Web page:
Ultimate Fighting Championship (UFC) Lightweight strikers James Vick and Paul Felder will collide this Sunday (Feb. 17, 2019) at UFC on ESPN 1 from inside Talking Stick Resort Arena in Phoenix, Arizona.
A hugely impressive 9-1 run inside UFC’s most competitive division saw Vick begging for a shot at a highly-ranked foe, resulting in his first main event slot opposite Justin Gaethje. The Texan failed to live up to the moment, however, looking quite sharp for maybe a minute before being flattened by the first strike his foe landed.
Vick needs to bounce back in a major way here.
Meanwhile, Felder has been trying to make this fight happen for some time — even talking about fighting Vick while commentating on Vick’s fight! — but odd circumstances have trumped his efforts. It’s finally happening, though, and it’s a good chance for Felder to re-establish his position as a top Lightweight after a one-off loss at 170 pounds.
Let’s take a closer look at the keys to victory for each man:
Key Wins: Joseph Duffy (UFC 217), Francisco Trinaldo (UFC Fight Night 126), Jake Matthews (UFC Fight Night 65), Polo Reyes (UFC 211)
Key Losses: Justin Gaethje (UFC Fight Night 135), Beneil Dariush (UFC 199)
Keys to Victory: Vick is perhaps the largest fighter at 155 pounds. He’s definitely one of the tallest and longest, attributes Vick uses quite well, if a bit strangely. On his feet, Vick is a mix of sharp boxer and high-volume kicker, combining clean punches with a wide array of random kicks that are difficult to counter given his length.
It’s easy to write off Vick and his kickboxing after the loss to Gaethje, but anyone who knocks out a fighter as skilled as Joe Duffy with a counter uppercut is no joke.
In this bout, I’d like to see Vick really focus on establish his range. After his recent loss, there’s little doubt in my mind that Felder will attempt to crowd him and catch him standing tall with an overhand. Felder certainly hits hard enough for that to be a threat, but that’s not “The Irish Dragon’s” usual approach, so Vick should make him pay for attempting it.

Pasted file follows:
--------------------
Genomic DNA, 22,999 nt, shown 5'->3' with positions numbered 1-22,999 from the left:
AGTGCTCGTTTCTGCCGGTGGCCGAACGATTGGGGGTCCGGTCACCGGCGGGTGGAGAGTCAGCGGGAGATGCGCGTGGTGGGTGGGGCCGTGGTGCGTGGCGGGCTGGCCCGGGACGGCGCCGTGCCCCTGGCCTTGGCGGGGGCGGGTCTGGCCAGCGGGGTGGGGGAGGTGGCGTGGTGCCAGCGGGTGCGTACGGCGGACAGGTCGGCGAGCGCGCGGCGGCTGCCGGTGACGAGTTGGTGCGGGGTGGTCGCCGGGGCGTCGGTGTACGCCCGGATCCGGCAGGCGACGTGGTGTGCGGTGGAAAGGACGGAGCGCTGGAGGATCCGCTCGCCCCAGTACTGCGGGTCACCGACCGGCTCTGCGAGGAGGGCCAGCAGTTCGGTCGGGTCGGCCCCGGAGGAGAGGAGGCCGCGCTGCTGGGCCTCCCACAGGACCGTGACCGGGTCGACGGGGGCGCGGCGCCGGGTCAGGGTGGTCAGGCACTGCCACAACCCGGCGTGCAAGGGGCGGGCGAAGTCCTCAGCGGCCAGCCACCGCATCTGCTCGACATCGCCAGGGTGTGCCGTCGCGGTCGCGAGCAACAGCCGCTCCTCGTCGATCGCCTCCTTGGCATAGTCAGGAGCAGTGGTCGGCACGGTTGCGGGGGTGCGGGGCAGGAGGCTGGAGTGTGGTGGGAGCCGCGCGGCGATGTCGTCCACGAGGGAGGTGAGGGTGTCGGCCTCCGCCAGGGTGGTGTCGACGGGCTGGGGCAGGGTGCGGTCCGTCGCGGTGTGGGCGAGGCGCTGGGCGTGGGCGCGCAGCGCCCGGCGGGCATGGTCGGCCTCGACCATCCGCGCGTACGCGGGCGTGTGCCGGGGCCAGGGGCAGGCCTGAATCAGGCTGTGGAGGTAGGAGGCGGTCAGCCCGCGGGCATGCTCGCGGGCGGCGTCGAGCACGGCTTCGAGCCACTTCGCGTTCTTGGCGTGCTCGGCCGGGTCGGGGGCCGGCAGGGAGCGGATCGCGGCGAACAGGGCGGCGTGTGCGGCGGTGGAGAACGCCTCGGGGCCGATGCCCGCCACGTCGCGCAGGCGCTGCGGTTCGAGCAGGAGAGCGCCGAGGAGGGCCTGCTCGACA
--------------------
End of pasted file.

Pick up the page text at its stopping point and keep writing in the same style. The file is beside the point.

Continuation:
At distance, the jab and Vick’s straight kicks will be hugely useful. If Felder is forced to move forward through fire, it will exhaust and bloody him. Vick’s conditioning and volume are already important advantages, and they only grow the more often his kicks land to the mid-section, legs or forearms.
Key Wins: Charles Oliveira (UFC 218), Stevie Ray (UFC Fight Night 113), Danny Castillo (UFC 182), Daron Cruickshank (UFC Fight Night 81)
Key Losses: Francisco Trinaldo (UFC Fight Night 95), Edson Barboza (UFC on FOX 16), Mike Perry (UFC 226)
Keys to Victory: Felder is a violent, violent man. The Taekwondo and Shotokan Karate black belt makes great use of his traditional martial arts background at range, but his specialty is elbows. Whether in the clinch, on the ground, or as a counter strike, Felder has finished each of this three most recent victories via elbow.
As mentioned above, Felder probably wants this fight to take place inside the pocket, if not closer. There is a risk of him getting chewed up as he moves forward, which is why Felder has to close distance intelligently.
First and foremost, cutting off the cage properly is huge. If Felder simply follows his opponent around and trades kicks — which he did at great cost opposite Edson Barboza — he’ll never get inside of Vick’s long arms. Felder has to stay in front of Vick and limit his taller foe’s options.
In addition, I’d like to see Felder look to clinch or wrestle to close distance. Now, he has to be wary of Vick’s guillotine, but ending up in the clinch would be a great result. Felder’s elbows from there are brutal, and catching Vick breaking away with his hands low is a real possibility.
Bottom Line: It’s a confirmed BANGFEST between fringe contenders with bad blood and plenty on the line.
At No. 10 in the world, Vick has more to lose here. A second consecutive loss, one to an unranked foe no less, would send him spiraling down the ranks and probably out of the Top 15. It took Vick nearly 10 victories to get to this position — the Texan does not want to lose it so quickly. The plus side, at least, is that Vick can work toward getting back into contention with a win here.
Felder had real momentum before the Perry loss, briefly ranked for the first time and on the heels of a trio of knockout wins. Luckily, after a couple opportunities to jump up in competition fell through — first against Al Iaquinta and later against Vick himself — this fight worked out anyway. At 34 years of age and given his other career as a commentator, this may just be Felder’s final chance to break into the ranks and go on a title run.
At UFC on ESPN 1, James Vick and Paul Felder will finally meet in the co-main event. Which man leaves Phoenix with a victory?